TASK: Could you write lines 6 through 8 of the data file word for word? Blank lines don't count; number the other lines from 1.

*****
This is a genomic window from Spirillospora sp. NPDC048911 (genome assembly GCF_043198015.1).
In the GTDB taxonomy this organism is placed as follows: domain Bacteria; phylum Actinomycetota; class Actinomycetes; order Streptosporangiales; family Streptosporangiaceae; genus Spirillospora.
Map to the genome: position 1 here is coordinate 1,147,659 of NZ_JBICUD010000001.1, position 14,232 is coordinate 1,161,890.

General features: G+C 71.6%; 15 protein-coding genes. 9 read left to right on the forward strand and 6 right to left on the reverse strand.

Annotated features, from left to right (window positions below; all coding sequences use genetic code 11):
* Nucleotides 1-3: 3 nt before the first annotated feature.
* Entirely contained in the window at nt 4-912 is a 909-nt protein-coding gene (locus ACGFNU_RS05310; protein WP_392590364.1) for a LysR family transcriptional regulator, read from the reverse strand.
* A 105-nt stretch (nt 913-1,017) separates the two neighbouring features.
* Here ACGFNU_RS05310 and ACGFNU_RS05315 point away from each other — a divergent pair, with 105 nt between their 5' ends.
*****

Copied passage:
* Nucleotides 1-3: 3 nt before the first annotated feature.
* Entirely contained in the window at nt 4-912 is a 909-nt protein-coding gene (locus ACGFNU_RS05310; protein WP_392590364.1) for a LysR family transcriptional regulator, read from the reverse strand.
* A 105-nt stretch (nt 913-1,017) separates the two neighbouring features.